The protestors want freedom of exchange of ideas over the Internet, NOT "let pirates do whatever they want." I don't like this British ruling for similar reason.

But avoiding royalties though you already know someone had already made similar attempt, I do believe is illegal. But I don't see enough similarity in this case to rule in favor of the plaintiff other than the "special effect."

Link | Posted on Jan 25, 2012 at 21:30 UTC
In reply to:

GrahamGalaxy: 99% of all photograhy is not original but inspired by what you see in orher photographers work. I soak up other images, think about them, (make them better) and then produce a image.

Yes, if you want to put it that way, then it's not communism in that sense, but I used the analogy in a very limited scope. This is not an argument about C vs C (both systems have their own merit), but please take my analogy in the very specific scope I was using.... Capitalism allows choice is all I am trying to say. But yes, you could say it's the capitalism that encourages such stupid case to begin with because of the greed. And being stupid is also a choice, btw. Both C's have no intrinsic value we stereotype them for, which people later apply it to. I knew I shouldn't have used political terms in my argument.... Too easy to stir people's emotional response....

Link | Posted on Jan 25, 2012 at 20:58 UTC
In reply to:

Carl Sanders: The bottom photograph arguably better as it shows the whole bus. Now we know the world has gone mad if this sticks! Did the judge QC know anything about art and composition or the techniques that are used these days for spot colour. (Not needed if you are using a Nikon D5100 as it is one of the effects.

The judge in the ruling did mention the angle and field of view are different but still rule in favor of the plaintiff....

And I agree with you, I doubt the judge, the lawyers, or even the two photographers presented in this case know enough about photography to know what really makes two scenes different. For starter, two photos are shot with different focal lengths and probably different aperture settings. All those are artist's creative decision to make original art.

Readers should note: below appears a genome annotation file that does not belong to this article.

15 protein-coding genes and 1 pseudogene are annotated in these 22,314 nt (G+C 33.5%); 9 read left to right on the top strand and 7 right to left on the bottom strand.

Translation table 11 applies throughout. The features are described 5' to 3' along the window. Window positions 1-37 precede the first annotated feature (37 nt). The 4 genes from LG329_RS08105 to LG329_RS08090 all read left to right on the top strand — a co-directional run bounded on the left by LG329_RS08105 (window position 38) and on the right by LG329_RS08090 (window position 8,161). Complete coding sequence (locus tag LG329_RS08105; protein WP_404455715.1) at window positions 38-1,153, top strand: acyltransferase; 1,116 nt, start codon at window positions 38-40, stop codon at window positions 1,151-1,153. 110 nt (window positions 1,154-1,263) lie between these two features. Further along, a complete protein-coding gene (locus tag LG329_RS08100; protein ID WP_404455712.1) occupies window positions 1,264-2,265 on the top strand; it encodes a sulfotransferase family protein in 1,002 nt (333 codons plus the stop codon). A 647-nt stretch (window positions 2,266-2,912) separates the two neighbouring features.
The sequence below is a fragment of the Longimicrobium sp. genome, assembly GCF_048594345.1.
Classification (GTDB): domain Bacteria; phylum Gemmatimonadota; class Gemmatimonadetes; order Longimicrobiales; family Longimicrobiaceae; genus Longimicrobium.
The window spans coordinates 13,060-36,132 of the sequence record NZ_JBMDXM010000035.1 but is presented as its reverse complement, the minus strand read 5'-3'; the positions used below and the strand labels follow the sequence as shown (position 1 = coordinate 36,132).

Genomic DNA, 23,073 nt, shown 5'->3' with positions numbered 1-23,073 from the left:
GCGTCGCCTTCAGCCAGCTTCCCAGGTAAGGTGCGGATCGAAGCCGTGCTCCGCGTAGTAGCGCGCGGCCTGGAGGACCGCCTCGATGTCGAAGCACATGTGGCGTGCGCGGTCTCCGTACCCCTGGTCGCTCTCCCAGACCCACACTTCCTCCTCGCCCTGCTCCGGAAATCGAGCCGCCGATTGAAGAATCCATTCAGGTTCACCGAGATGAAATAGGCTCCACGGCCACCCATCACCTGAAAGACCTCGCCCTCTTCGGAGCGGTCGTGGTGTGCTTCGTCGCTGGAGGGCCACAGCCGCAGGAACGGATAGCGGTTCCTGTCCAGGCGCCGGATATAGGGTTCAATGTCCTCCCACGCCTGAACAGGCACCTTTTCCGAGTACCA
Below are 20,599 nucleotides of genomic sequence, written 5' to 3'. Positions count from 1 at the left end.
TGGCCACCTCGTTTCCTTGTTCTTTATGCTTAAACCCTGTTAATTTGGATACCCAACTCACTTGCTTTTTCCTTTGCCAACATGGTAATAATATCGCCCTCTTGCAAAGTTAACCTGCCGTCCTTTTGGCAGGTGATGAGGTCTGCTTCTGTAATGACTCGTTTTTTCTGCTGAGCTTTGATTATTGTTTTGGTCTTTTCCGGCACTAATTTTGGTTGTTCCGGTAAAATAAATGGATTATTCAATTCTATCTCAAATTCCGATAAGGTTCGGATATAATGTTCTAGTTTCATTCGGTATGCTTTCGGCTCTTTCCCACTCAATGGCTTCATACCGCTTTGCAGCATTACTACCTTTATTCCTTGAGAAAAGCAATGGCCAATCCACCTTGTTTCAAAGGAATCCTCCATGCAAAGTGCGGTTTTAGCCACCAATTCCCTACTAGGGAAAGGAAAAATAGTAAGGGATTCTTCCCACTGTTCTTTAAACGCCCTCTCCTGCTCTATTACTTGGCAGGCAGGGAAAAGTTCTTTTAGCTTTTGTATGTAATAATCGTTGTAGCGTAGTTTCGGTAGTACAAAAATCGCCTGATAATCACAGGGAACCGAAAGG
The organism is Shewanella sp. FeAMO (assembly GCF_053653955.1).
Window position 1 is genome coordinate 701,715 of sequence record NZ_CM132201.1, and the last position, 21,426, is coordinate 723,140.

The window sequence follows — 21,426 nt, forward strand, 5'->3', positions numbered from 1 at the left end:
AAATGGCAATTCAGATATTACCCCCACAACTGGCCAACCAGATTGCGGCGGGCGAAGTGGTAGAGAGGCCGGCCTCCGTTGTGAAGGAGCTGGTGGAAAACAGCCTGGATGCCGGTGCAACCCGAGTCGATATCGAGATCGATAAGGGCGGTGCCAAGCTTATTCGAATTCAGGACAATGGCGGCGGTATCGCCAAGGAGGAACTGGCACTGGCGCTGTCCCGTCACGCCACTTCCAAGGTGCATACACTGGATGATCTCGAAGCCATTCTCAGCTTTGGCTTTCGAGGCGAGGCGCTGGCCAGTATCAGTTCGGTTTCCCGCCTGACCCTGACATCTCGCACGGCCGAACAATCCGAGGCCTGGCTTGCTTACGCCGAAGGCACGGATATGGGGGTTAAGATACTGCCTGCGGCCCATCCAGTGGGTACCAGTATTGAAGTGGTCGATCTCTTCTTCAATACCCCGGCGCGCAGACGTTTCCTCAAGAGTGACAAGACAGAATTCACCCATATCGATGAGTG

And I agree with you, the "copycat" version is better, compositional wise. But it's not a case about "which is the better photo" but who owns the scene (which I believe the Queen of England can sue them both).

Link | Posted on Jan 25, 2012 at 20:46 UTC
In reply to:

Carl Sanders: On another note there is a shot of a Black OM4 Olympus camera on a white background in this review section. Does this mean that if we shoot a black Olympus camera on a white background we have to pay someone who has done this before, for example Olympus? We were going to do some test shots of oven bake crisps, again on a white background, piled on top of each other. This shot has been done before does this mean that we can not shoot it?
We are a still Life photographers it is unlikely that someone somewhere has not shot something on a white back ground before so, according to this we have avoid shooting items on white backgrounds. There are endless shots of clean fresh vegetables on wooden backgrounds, are we stuffed on that one as well?

Are any of those red bus in front of Big Ben photos "intellectual creation?"

Link | Posted on Jan 25, 2012 at 20:34 UTC
In reply to:

GrahamGalaxy: 99% of all photograhy is not original but inspired by what you see in orher photographers work. I soak up other images, think about them, (make them better) and then produce a image.

When I was studying film (cinematography), the instructor mentioned very clearly that all the stories can be told are already been told. It's not about the story, but how one tells the story.